Now, to me, this sounds exactly like what a historical fiction writer does. We research extensively, and then based on that research, endow our characters with words, thoughts, and descriptions. We fill in the gaps with plausible theories and construct motives for documented actions.

But Patterson, for some reason, does not want his book to fall into the genre of historical fiction. He claims it is history. "It's nothing new for histories to be speculative," he says, "but there's a difference between guessing and basing a theory on cold hard facts. We chose the facts."

I finished the Author's Note wondering if Patterson could perform what he had promised. Would he base this book on cold hard facts and live up to the name of nonfiction?

Chapter 12 - Thebes, 1347 BC

An even greater roar echoed through Thebes as the pharaoh's horses picked up speed.
High atop the reviewing stand, Nefertiti watched...Akhenaten...and tried to appear calm.
Meanwhile, two deep-set eyes leered at her. They belonged to her husband's royal scribe, a powerfully built man in his late thirties named Aye.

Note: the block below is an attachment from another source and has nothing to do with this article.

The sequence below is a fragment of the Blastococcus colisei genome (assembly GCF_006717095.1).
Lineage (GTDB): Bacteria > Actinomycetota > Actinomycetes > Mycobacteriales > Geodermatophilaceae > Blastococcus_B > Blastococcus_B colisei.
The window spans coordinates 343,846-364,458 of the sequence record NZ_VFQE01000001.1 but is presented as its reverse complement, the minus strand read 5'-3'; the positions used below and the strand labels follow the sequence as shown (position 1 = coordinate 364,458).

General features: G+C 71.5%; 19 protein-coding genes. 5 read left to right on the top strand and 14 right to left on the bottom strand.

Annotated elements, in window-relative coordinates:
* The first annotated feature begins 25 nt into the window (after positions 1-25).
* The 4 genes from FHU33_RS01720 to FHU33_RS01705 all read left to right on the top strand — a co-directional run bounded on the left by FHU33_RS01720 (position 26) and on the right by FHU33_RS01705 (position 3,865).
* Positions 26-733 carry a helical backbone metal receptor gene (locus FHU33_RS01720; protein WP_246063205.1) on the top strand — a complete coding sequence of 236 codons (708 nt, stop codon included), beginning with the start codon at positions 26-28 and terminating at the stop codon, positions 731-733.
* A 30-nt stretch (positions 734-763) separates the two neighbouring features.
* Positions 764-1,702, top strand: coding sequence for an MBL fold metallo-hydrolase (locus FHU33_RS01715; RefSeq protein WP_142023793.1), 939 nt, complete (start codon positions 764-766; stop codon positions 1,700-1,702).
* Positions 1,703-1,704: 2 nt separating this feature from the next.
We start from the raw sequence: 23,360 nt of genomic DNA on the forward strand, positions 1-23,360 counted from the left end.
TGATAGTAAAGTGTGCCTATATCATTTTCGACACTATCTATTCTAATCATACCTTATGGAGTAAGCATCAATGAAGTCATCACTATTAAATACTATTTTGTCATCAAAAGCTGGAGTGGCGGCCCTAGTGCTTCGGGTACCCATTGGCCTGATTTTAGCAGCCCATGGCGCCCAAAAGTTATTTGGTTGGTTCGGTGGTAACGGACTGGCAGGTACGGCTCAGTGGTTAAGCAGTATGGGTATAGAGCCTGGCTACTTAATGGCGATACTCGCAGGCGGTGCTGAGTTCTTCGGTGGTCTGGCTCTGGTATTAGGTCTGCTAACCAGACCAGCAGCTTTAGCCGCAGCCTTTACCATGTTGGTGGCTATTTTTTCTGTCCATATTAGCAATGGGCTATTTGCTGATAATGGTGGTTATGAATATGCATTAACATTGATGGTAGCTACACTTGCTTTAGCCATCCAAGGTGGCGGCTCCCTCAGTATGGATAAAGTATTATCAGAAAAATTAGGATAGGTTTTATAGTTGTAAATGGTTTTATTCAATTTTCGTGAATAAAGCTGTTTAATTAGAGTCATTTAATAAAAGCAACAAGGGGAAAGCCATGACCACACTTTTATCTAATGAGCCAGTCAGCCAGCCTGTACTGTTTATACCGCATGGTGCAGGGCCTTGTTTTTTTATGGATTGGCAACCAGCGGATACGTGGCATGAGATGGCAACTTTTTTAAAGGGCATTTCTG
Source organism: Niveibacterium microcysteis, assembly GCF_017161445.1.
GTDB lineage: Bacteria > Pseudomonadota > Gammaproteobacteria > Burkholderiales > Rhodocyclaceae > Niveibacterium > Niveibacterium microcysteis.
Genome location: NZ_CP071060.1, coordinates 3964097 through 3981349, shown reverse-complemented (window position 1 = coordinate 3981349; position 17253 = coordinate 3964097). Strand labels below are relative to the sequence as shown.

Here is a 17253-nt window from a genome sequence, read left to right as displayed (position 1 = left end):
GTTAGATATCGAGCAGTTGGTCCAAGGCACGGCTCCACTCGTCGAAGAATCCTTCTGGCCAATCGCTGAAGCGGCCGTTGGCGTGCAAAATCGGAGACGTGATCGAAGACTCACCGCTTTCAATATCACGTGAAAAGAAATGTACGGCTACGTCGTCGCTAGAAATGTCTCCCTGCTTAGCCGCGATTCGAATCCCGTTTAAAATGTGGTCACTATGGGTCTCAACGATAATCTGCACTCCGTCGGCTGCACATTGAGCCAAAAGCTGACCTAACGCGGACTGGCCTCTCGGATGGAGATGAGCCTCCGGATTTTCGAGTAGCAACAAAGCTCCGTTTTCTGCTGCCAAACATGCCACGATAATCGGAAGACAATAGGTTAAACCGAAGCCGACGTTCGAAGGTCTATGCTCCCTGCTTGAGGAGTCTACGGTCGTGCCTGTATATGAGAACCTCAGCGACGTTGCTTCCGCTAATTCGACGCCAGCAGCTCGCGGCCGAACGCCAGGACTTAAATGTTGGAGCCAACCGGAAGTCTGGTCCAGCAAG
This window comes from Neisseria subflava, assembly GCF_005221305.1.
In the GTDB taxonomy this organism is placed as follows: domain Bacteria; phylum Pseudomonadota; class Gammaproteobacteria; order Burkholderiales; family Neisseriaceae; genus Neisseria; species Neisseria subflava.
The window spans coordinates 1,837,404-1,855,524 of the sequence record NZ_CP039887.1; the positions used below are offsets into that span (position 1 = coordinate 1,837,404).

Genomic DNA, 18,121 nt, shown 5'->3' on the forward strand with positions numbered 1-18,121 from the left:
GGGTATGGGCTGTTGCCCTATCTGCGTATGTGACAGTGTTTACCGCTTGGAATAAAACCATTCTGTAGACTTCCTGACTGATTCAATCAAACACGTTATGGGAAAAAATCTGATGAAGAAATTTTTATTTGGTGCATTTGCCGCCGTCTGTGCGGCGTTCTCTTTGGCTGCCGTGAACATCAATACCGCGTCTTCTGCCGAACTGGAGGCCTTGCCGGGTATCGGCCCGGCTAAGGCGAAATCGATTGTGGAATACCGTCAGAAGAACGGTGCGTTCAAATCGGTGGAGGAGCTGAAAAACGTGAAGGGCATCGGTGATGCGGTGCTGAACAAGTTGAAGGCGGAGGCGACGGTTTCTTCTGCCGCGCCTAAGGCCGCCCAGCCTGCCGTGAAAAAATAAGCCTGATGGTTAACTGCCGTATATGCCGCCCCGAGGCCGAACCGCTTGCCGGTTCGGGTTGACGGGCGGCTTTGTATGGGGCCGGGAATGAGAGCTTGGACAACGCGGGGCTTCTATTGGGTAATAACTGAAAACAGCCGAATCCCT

The populace was mesmerized by the horse-faced pharaoh galloping his favorite chariot, but Aye could have cared less. He was tantalized by the nervous young queen--and then aroused when she slipped her index finger into her mouth to bite her painted nail before remembering that thousands might witness her insecurity.
The royal scribe licked his lips. He could have almost any woman in Egypt, but she was the one he wanted. Aye studied her graceful neck and the rest of her, down to the gentle sway of her hips. She was much smarter than the pharaoh, who was a freak undeserving of her, Aye thought. Having served under his father, Aye knew how a pharaoh should look and behave--and Amenhotep was no such man.
But if not Amenhotep, then who should reign? Aye wondered.
He answered his own question: me.
Fiction or nonfiction? You be the judge.